Date: Mon Aug 1, 2016
Time: 1:40 PM - 3:40 PM
Moderator: Kenneth Coles
As higher resolution datasets have become more available and more accessible within commercial agriculture, there has been an increasing expectation that more data will bring more answers to questions surrounding soil, crop and yield variability. When this does not happen, trust and confidence in data can be lost, affecting the uptake and use of precision agriculture.
This research presents a novel approach for understanding complex soil variability at a variety of different scales. It seeks to understand the impact that archaeological sites may have on soils and how those impacts might be relevant in precision agriculture systems?
From one case study site in the UK, preliminary results indicate that there are a number of ways that archaeological sites impact agricultural soils. Geophysical variations show changes in soil depth relating to archaeological features, but also outline where past activity may be expected. Some past activities such as habitation increase the likelihood of geochemical variation in key agricultural elements like phosphorus. NDVI satellite imagery have some correlations with parts of an archaeological site relating to previous human occupation, yet is irregular over time.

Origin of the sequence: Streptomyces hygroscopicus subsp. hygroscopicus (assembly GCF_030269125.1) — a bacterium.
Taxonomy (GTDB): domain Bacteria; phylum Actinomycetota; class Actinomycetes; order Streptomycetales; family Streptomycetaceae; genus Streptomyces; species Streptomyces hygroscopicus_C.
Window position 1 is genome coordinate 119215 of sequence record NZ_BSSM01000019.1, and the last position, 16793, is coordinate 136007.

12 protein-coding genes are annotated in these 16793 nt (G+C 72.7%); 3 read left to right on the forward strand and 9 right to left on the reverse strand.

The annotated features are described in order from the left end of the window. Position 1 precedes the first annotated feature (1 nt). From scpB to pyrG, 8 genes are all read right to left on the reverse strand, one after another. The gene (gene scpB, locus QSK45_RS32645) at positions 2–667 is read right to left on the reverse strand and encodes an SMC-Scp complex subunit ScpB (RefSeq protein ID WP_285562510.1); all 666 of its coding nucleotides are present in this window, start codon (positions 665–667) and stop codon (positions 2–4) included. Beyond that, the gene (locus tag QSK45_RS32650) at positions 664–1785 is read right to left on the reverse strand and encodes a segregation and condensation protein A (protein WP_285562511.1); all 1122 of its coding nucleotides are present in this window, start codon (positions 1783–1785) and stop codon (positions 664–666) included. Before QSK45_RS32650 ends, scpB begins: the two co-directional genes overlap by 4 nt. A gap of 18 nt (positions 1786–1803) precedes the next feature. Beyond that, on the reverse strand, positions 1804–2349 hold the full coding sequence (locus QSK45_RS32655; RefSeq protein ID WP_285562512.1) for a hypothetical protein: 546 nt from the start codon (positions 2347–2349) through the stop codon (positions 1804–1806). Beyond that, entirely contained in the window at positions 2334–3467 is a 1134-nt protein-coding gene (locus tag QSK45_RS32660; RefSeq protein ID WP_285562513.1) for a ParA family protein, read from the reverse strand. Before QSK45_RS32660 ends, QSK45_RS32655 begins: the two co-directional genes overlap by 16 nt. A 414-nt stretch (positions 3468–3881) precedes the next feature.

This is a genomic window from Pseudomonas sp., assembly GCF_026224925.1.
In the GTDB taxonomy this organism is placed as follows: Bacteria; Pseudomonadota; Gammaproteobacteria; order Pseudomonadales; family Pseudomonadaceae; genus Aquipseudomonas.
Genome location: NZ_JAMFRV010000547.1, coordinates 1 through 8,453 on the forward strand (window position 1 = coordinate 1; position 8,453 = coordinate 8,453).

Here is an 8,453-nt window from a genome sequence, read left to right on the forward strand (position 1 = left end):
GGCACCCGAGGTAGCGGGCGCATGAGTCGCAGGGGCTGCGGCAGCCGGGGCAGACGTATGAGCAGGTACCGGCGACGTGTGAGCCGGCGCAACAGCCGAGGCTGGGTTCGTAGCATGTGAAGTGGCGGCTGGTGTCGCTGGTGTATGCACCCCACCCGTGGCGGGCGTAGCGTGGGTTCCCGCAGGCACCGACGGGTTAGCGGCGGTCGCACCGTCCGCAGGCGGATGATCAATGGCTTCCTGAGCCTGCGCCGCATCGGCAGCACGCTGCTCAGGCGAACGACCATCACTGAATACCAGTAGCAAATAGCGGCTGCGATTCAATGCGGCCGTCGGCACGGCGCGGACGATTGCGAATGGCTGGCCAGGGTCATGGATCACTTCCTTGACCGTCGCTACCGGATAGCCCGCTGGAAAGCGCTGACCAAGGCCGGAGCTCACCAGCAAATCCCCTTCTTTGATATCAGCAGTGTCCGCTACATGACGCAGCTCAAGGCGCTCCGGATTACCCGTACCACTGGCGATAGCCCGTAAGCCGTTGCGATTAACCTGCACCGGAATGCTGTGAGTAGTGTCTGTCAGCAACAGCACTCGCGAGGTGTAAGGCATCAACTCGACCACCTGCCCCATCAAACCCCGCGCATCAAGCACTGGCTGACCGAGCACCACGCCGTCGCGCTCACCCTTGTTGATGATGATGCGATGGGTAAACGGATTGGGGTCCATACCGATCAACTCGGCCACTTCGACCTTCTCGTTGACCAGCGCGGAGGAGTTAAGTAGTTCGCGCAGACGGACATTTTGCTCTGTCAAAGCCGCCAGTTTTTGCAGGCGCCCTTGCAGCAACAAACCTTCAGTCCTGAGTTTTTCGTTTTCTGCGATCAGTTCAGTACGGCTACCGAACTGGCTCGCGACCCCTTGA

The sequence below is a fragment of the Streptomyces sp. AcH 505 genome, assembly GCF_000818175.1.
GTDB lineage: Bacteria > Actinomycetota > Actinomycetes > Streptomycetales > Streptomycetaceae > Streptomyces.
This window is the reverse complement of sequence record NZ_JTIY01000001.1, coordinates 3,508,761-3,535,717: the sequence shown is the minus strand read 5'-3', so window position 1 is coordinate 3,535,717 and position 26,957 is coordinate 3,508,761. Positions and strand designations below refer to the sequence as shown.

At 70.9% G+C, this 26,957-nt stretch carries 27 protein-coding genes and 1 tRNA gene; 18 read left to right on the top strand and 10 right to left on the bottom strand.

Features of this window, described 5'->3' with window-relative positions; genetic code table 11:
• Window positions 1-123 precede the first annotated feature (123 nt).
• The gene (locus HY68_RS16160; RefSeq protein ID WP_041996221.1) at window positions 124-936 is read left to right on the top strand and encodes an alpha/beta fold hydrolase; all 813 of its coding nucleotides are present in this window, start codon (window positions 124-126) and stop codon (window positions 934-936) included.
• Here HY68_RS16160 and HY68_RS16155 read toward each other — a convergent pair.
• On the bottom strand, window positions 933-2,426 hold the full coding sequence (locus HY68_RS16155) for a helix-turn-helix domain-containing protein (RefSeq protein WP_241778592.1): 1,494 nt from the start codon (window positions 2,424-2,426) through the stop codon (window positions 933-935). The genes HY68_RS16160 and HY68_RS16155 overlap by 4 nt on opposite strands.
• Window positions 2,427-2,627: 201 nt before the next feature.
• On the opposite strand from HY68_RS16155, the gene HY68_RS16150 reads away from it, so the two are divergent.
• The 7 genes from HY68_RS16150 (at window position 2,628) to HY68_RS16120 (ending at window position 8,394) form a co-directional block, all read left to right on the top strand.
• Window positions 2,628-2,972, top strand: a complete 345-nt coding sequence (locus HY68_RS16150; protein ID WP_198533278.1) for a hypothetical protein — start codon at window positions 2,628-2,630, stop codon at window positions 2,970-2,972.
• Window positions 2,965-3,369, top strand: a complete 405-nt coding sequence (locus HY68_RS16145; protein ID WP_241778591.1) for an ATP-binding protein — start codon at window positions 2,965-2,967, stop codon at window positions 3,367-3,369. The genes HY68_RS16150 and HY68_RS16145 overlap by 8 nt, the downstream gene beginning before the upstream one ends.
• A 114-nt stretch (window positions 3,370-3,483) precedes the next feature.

This highlights the need to understand both the archaeological site as well as the agricultural context, to be able to add understanding to areas of complex variation, which may not appear regularly over a number of years, but clearly impact certain crops, in certain conditions.